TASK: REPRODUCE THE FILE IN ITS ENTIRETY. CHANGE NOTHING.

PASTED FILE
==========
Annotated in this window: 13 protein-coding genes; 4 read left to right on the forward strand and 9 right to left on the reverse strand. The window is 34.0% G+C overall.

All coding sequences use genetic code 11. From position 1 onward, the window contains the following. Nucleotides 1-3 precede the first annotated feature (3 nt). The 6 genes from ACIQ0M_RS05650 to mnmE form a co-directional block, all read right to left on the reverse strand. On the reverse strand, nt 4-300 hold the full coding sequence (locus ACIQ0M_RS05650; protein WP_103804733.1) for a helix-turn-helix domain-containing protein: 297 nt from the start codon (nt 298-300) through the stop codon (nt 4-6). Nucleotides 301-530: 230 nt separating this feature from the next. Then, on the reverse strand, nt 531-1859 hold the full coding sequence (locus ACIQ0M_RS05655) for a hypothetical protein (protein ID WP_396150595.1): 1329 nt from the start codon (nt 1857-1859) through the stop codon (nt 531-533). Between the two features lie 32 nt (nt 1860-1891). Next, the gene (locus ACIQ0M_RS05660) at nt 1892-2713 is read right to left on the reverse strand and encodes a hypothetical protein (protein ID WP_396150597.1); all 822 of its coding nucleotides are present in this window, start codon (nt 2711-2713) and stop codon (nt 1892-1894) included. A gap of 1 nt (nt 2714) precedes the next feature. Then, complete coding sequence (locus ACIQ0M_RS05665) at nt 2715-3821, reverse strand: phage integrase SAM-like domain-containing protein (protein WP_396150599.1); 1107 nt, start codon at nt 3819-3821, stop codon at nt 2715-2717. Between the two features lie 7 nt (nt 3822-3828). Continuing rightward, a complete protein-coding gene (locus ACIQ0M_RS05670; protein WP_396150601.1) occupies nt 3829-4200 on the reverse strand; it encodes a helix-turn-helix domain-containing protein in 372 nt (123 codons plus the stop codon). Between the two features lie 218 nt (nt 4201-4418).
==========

Annotated in this window: 13 protein-coding genes; 4 read left to right on the forward strand and 9 right to left on the reverse strand. The window is 34.0% G+C overall.

All coding sequences use genetic code 11. From position 1 onward, the window contains the following. Nucleotides 1-3 precede the first annotated feature (3 nt). The 6 genes from ACIQ0M_RS05650 to mnmE form a co-directional block, all read right to left on the reverse strand. On the reverse strand, nt 4-300 hold the full coding sequence (locus ACIQ0M_RS05650; protein WP_103804733.1) for a helix-turn-helix domain-containing protein: 297 nt from the start codon (nt 298-300) through the stop codon (nt 4-6). Nucleotides 301-530: 230 nt separating this feature from the next. Then, on the reverse strand, nt 531-1859 hold the full coding sequence (locus ACIQ0M_RS05655) for a hypothetical protein (protein ID WP_396150595.1): 1329 nt from the start codon (nt 1857-1859) through the stop codon (nt 531-533). Between the two features lie 32 nt (nt 1860-1891). Next, the gene (locus ACIQ0M_RS05660) at nt 1892-2713 is read right to left on the reverse strand and encodes a hypothetical protein (protein ID WP_396150597.1); all 822 of its coding nucleotides are present in this window, start codon (nt 2711-2713) and stop codon (nt 1892-1894) included. A gap of 1 nt (nt 2714) precedes the next feature. Then, complete coding sequence (locus ACIQ0M_RS05665) at nt 2715-3821, reverse strand: phage integrase SAM-like domain-containing protein (protein WP_396150599.1); 1107 nt, start codon at nt 3819-3821, stop codon at nt 2715-2717. Between the two features lie 7 nt (nt 3822-3828). Continuing rightward, a complete protein-coding gene (locus ACIQ0M_RS05670; protein WP_396150601.1) occupies nt 3829-4200 on the reverse strand; it encodes a helix-turn-helix domain-containing protein in 372 nt (123 codons plus the stop codon). Between the two features lie 218 nt (nt 4201-4418).